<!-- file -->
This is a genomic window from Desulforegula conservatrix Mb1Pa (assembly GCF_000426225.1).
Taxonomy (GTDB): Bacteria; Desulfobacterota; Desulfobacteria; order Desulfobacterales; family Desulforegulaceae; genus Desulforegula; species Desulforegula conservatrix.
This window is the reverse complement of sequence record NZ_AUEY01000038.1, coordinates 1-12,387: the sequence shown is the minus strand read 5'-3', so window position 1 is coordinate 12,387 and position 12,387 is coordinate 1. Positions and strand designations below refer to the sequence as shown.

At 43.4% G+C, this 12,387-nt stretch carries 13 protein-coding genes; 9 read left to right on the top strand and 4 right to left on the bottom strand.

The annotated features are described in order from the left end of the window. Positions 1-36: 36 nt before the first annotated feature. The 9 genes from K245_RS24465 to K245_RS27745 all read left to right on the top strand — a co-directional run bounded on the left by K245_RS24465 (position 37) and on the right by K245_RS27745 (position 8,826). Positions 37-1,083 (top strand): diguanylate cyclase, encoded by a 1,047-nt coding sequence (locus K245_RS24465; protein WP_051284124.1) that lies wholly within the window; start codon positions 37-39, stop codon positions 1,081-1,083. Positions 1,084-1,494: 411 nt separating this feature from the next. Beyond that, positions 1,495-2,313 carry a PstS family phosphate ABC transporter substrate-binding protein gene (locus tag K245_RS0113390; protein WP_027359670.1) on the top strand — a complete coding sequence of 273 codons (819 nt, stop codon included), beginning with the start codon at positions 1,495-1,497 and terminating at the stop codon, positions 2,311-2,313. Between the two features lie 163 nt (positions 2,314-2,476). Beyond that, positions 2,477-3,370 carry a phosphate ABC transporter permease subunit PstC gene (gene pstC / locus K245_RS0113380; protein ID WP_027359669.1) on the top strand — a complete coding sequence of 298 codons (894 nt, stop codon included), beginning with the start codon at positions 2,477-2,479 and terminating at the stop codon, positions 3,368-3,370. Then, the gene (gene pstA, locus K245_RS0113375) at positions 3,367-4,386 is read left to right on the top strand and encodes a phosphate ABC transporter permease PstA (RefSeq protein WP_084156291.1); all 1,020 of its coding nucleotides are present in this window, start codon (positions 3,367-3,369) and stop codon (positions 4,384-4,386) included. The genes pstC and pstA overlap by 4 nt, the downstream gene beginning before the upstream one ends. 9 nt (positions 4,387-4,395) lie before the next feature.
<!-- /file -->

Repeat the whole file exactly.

This is a genomic window from Desulforegula conservatrix Mb1Pa (assembly GCF_000426225.1).
Taxonomy (GTDB): Bacteria; Desulfobacterota; Desulfobacteria; order Desulfobacterales; family Desulforegulaceae; genus Desulforegula; species Desulforegula conservatrix.
This window is the reverse complement of sequence record NZ_AUEY01000038.1, coordinates 1-12,387: the sequence shown is the minus strand read 5'-3', so window position 1 is coordinate 12,387 and position 12,387 is coordinate 1. Positions and strand designations below refer to the sequence as shown.

At 43.4% G+C, this 12,387-nt stretch carries 13 protein-coding genes; 9 read left to right on the top strand and 4 right to left on the bottom strand.

The annotated features are described in order from the left end of the window. Positions 1-36: 36 nt before the first annotated feature. The 9 genes from K245_RS24465 to K245_RS27745 all read left to right on the top strand — a co-directional run bounded on the left by K245_RS24465 (position 37) and on the right by K245_RS27745 (position 8,826). Positions 37-1,083 (top strand): diguanylate cyclase, encoded by a 1,047-nt coding sequence (locus K245_RS24465; protein WP_051284124.1) that lies wholly within the window; start codon positions 37-39, stop codon positions 1,081-1,083. Positions 1,084-1,494: 411 nt separating this feature from the next. Beyond that, positions 1,495-2,313 carry a PstS family phosphate ABC transporter substrate-binding protein gene (locus tag K245_RS0113390; protein WP_027359670.1) on the top strand — a complete coding sequence of 273 codons (819 nt, stop codon included), beginning with the start codon at positions 1,495-1,497 and terminating at the stop codon, positions 2,311-2,313. Between the two features lie 163 nt (positions 2,314-2,476). Beyond that, positions 2,477-3,370 carry a phosphate ABC transporter permease subunit PstC gene (gene pstC / locus K245_RS0113380; protein ID WP_027359669.1) on the top strand — a complete coding sequence of 298 codons (894 nt, stop codon included), beginning with the start codon at positions 2,477-2,479 and terminating at the stop codon, positions 3,368-3,370. Then, the gene (gene pstA, locus K245_RS0113375) at positions 3,367-4,386 is read left to right on the top strand and encodes a phosphate ABC transporter permease PstA (RefSeq protein WP_084156291.1); all 1,020 of its coding nucleotides are present in this window, start codon (positions 3,367-3,369) and stop codon (positions 4,384-4,386) included. The genes pstC and pstA overlap by 4 nt, the downstream gene beginning before the upstream one ends. 9 nt (positions 4,387-4,395) lie before the next feature.